Japanese life insurers’ voracious appetite for assets overseas is proving to be a formidable obstacle for yen bulls.
The ratio of foreign securities to total assets for the nation’s life-insurance companies rose to 22% at the end of the last quarter, data from the Bank of Japan showed on Thursday. The yen slipped 4% against the dollar in the period, the most since 2016, even as global trade tensions and emerging-market turmoil were expected to have bolstered demand given the currency’s traditional safe-haven status.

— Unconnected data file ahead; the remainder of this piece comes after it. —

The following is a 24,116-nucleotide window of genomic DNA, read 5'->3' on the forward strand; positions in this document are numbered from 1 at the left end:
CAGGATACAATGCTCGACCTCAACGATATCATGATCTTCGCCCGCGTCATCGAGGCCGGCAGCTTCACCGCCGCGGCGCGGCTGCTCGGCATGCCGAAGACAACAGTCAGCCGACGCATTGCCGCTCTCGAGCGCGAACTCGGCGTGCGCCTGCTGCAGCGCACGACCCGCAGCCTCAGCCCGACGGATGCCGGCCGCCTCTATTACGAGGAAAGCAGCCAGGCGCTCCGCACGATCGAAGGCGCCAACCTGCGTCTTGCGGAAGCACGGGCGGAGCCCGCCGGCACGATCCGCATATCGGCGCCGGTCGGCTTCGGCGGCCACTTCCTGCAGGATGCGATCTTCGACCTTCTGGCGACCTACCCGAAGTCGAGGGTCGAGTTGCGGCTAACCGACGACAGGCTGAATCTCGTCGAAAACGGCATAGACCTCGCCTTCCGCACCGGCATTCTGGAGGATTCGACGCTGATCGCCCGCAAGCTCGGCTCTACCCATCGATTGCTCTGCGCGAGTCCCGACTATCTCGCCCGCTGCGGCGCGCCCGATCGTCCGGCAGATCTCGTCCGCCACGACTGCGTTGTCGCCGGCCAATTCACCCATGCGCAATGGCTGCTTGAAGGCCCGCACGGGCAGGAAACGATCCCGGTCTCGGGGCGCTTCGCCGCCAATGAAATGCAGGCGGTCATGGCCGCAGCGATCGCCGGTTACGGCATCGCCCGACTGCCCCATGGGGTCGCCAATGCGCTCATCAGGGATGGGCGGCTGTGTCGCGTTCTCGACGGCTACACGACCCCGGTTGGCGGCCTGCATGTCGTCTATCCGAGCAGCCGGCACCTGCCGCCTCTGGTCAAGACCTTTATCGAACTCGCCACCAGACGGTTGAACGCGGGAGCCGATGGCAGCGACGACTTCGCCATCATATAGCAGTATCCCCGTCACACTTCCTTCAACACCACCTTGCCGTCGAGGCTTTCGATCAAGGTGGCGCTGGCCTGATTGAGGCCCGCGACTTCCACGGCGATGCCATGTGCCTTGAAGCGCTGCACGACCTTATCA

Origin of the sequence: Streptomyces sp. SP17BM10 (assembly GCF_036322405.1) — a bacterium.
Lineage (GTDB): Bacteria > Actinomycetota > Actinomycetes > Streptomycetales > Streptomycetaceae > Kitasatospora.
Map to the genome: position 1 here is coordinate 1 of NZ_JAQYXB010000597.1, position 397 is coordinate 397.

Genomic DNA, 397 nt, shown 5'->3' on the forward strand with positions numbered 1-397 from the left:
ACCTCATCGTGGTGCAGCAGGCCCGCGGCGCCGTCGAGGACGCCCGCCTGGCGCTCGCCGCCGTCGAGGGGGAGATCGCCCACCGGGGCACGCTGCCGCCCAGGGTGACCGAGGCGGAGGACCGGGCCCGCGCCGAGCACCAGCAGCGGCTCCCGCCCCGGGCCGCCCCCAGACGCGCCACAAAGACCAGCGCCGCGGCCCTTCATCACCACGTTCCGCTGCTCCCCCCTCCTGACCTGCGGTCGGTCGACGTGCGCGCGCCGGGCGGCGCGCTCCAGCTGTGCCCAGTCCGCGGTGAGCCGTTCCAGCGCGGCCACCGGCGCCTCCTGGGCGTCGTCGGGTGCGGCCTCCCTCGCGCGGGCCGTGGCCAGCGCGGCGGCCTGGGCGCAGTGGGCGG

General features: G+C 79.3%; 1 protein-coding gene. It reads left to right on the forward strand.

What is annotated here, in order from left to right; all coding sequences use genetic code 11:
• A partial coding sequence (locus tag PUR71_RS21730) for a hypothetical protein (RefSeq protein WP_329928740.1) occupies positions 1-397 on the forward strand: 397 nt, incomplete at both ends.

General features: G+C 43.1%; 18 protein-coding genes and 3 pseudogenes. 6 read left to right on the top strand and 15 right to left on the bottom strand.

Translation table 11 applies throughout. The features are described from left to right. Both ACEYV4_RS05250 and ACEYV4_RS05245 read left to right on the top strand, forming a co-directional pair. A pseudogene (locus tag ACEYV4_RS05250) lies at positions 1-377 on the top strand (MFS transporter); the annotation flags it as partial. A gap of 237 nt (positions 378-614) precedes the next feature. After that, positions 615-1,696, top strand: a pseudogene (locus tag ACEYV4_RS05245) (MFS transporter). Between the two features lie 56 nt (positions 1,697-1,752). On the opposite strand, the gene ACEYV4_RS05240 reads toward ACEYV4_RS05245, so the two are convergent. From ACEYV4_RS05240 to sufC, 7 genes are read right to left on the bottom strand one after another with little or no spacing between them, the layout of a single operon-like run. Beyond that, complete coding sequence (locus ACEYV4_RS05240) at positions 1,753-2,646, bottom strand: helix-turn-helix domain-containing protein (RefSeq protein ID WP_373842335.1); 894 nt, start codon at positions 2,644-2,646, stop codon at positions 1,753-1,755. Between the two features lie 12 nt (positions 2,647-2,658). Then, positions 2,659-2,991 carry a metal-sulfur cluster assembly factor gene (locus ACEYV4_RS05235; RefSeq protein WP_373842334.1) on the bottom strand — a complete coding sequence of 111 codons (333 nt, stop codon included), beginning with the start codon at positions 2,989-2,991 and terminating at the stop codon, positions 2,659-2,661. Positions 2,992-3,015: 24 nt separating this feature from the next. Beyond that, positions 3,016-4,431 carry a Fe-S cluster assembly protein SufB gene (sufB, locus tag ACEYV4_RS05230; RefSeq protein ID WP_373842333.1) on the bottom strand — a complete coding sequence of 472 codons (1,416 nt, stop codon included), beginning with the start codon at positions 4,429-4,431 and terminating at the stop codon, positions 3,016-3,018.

“The rising outward investment from Japan is a reason why the yen hasn’t strengthened even when there was bad news for the markets,” said Ayako Sera, a strategist at Sumitomo Mitsui Trust Bank Ltd. in Tokyo. “Japanese investors have no choice but to go abroad to benefit from faster growth rates.”